An economic boom is under way in Mongolia, thanks largely to improving prospects for the country's all-important mining sector. The Economist Intelligence Unit forecasts that real Gross Domestic Product (GDP) growth will average a supercharged 13.4% a year in 2011-2012.

At the same time, the country needs to look beyond the coal and copper mines that are driving its economic boom to find a more balanced mode of growth. There are other sectors like cashmere and emerging industries such as tourism, food production and metal processing that need development.

Sandwiched by Russia's far east to the north and 1.3 billion-strong, resource hungry China to the south, the Mongolian government is looking for ways to lessen its vulnerability to competition from its giant neighbour and reduce its reliance as a customer.

Mongolia is very rich in iron ore, coal, copper, gold, oil, potash, uranium and rare earth minerals but it also has the capacity to produce 30 percent of the world's cashmere. Thirty-four percent of Mongolia's 1.1 million labour force work in agriculture, primarily tending livestock that includes the goats that yield cashmere fibres. Services employ 61 percent, with industry accounting for 5 percent. In contrast, industry provides 30 percent of gross domestic product and agriculture 21 percent. As well as raw materials and unprocessed animal products, Mongolia also sells apparel and leather goods and the government aims to support textiles, infrastructure, tourism and food production.

More than a third of Mongolians live below the poverty line, and per head income in the nation of 2.7 million is U.S.$ 2,111, the International Monetary Fund said in 2010. China accounts for 80 percent of Mongolia's imports and buys about 85 pecent of its exports, according to Mongolia's central bank data. While Mongolia trade turnover surged 54 percent to US$ 6.2 billion last year, imports exceeded exports by US$ 379 million. 

All the ingredients for Mongolia to become this decade's success story are present,  now it is imply a case of blending the right mix of ingredients together to obtain a performing economy. The will to move in the right direction is clearly demonstrated by the new generation of Mongolia's politicians who are fast becoming a formidable force.

Mongolia's main weakness has always been isolation, landlocked between two enormous powers. With the correct exploitation of its resources, Mongolia has now the opportunity to turn that weakness into strength and take advantage of both neighbours. This will require a tricky political balancing act. Mongolia's position is not an easy one. Russia is keen on maintaining  political assertiveness with Mongolia while China seems to be primarily concerned with securing easy and cheap access to the resources Mongolia is so abundant in and that China do desperately needs.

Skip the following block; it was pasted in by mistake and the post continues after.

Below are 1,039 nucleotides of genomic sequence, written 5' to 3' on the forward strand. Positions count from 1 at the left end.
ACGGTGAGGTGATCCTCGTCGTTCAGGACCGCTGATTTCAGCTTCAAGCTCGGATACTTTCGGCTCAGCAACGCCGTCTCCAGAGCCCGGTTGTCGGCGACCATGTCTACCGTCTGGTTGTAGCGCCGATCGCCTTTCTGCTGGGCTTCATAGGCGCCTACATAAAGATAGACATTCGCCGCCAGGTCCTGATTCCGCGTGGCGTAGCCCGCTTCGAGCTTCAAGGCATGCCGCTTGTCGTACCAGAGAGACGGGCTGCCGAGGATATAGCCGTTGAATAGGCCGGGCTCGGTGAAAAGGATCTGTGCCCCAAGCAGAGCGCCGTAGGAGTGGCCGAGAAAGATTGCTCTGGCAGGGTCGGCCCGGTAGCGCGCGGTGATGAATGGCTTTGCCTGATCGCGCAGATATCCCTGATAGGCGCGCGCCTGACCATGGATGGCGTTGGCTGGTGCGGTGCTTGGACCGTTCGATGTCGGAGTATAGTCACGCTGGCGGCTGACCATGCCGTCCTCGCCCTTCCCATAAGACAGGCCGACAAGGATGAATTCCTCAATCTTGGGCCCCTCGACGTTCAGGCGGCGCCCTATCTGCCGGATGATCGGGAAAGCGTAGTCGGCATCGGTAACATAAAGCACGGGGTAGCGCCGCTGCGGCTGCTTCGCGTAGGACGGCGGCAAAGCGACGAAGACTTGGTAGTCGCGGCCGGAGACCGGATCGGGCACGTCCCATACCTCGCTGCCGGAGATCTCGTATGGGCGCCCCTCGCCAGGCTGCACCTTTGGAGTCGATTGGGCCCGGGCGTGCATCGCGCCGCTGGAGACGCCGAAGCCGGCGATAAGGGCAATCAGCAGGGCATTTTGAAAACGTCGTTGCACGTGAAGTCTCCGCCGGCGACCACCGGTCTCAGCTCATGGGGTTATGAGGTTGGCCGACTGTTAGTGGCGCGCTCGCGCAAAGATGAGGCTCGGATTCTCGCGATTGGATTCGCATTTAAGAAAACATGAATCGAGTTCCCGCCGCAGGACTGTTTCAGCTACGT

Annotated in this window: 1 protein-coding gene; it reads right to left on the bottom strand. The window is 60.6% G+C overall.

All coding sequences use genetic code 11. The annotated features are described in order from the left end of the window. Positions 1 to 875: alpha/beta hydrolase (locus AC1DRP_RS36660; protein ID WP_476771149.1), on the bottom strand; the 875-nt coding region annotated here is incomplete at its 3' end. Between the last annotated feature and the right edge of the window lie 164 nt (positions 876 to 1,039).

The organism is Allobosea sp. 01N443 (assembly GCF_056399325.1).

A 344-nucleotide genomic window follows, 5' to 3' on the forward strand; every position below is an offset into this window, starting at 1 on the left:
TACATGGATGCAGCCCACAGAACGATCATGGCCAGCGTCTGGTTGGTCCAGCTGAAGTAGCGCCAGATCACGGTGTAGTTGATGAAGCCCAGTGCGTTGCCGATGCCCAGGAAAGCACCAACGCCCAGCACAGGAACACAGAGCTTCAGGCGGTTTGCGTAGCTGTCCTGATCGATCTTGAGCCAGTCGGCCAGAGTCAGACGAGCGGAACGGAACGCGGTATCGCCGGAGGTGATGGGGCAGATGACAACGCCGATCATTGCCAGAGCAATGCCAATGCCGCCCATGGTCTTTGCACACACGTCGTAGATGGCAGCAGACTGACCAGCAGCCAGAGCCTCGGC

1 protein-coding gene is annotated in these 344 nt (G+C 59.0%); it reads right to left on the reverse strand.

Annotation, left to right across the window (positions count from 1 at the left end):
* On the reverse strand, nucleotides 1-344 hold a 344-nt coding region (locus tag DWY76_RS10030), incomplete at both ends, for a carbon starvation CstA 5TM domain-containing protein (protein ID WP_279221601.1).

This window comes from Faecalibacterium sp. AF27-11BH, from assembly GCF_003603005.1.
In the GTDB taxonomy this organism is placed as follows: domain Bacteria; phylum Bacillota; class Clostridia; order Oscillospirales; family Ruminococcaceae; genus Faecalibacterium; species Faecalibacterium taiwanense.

The best way for Mongolia to leverage its enormous resources against its neighbours is to use what has now been termed "The Third Neighbour Policy", essentially a loose understanding that whenever possible and advantageous, Mongolia will deal with countries or entities that are neither Chinese nor Russian. Mongolia's favoured third neighbours have traditionally been considered to be Japan, Korea, India, the USA and sometimes a few of the European counries. This policy allows Mongolia to indiscriminately pick and choose the most suitable partner for each project.

The business environment of Mongolia is still good but can be further strengthened with more comprehensive, transparent and accessible information to foreign investors. Improving political stability is a longer term goal but is part of the greater understanding required on the part of Mongolia as to what is essential for the country to remain competitive in an increasingly globalised world.

On the flip side, if the third neighbour policy becomes truly effective, it may well anger its two very large and powerful neighbours who feel they are missing out and see their influence diminish within Mongolia. Mongolia depends on those neighbours for its survival as they are (China in particular) Mongolia's major trading partners. Furthermore, Mongolia could be perceived as setting a bad example for its neighbours; a democratic and successful economy on their doorsteps might set a dangerous precedent, in particular for the inner Mongolian region of China.

How Mongolia handles this potential and economic backlash from both countries is the most interesting of questions. Most people are confident that Mongolia will manage this difficult balancing act well, it will of course make mistakes along the way but as long as it retains a fair system of checks and balances, it will be able to recover from those mistakes and forge ahead.



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